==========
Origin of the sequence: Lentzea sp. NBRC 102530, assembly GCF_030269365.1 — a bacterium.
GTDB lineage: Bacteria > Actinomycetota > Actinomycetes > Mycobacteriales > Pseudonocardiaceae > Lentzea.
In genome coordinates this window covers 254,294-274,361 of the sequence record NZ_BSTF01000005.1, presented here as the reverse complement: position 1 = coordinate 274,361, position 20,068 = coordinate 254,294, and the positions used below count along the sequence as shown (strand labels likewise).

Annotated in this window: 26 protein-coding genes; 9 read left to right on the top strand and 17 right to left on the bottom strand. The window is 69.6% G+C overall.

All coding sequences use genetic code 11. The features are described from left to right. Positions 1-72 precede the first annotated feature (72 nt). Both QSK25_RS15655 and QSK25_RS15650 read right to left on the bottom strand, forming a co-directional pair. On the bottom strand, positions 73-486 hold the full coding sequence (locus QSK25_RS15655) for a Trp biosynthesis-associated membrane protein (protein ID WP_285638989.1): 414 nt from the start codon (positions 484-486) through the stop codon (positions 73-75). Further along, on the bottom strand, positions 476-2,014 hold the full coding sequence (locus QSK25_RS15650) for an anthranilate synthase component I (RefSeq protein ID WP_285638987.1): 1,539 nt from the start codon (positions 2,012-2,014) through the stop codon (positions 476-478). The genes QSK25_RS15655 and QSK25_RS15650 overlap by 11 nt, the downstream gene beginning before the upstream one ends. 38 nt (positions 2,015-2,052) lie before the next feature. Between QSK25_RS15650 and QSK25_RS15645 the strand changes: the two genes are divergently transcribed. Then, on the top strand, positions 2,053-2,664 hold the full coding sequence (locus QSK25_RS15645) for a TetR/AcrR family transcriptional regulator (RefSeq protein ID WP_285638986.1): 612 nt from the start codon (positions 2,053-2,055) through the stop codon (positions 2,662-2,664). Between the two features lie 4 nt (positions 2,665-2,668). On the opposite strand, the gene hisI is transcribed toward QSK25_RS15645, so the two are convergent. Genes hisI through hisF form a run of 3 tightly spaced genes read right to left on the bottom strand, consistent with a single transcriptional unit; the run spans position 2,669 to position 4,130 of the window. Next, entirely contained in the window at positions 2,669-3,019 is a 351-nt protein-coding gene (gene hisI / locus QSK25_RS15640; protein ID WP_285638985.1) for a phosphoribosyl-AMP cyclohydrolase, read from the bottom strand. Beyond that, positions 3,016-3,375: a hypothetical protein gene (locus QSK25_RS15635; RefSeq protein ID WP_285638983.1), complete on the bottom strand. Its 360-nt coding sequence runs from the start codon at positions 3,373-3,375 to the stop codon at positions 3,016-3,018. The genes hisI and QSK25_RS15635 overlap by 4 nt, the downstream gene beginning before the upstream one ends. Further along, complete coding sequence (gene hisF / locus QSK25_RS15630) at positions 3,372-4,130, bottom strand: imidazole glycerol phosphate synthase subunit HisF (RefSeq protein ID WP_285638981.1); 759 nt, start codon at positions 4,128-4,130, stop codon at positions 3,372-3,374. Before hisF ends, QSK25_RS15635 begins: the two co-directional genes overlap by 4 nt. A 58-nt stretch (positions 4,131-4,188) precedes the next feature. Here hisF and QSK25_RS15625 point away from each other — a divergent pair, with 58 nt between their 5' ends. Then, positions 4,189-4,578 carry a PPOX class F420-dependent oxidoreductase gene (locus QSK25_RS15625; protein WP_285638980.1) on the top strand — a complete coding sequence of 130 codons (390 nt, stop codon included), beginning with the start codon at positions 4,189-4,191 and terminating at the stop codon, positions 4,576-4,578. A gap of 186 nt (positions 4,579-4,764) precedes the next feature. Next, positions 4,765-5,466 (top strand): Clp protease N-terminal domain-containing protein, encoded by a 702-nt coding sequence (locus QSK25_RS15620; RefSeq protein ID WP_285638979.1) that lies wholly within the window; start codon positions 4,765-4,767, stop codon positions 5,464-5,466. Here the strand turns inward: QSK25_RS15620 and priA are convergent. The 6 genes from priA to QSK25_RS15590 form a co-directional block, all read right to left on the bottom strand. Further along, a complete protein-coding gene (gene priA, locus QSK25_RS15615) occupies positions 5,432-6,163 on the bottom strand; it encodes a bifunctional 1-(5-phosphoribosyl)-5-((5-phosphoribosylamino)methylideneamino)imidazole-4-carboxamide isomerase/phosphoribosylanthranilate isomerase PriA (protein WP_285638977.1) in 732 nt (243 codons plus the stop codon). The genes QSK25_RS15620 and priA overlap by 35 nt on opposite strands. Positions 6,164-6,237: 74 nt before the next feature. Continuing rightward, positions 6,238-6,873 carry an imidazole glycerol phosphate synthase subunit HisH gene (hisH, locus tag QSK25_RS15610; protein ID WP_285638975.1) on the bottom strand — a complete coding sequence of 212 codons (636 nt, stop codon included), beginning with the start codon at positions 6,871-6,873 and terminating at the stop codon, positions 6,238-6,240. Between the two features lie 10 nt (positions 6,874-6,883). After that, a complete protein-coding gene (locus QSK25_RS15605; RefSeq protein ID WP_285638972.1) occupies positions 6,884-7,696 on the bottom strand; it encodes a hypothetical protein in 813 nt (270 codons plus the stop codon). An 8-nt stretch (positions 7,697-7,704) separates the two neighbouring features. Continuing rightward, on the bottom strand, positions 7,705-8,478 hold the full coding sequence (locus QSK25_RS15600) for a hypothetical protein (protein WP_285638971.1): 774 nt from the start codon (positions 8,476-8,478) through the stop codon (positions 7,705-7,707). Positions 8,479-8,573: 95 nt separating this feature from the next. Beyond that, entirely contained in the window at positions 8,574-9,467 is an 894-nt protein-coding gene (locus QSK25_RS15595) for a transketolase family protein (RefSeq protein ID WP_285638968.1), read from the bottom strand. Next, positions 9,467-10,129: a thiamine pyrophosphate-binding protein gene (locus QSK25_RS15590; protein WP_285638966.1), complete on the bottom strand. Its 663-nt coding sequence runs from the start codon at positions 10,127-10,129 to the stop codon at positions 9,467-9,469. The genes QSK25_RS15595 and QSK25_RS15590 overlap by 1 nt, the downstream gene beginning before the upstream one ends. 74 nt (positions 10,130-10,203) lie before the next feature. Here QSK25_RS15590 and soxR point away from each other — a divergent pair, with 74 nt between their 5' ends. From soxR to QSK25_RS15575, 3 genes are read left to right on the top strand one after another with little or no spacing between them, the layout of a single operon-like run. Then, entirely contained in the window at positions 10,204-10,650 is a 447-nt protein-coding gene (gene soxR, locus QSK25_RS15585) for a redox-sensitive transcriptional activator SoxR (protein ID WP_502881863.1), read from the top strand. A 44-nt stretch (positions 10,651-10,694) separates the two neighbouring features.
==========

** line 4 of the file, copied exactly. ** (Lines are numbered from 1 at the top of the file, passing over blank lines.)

Annotated in this window: 26 protein-coding genes; 9 read left to right on the top strand and 17 right to left on the bottom strand. The window is 69.6% G+C overall.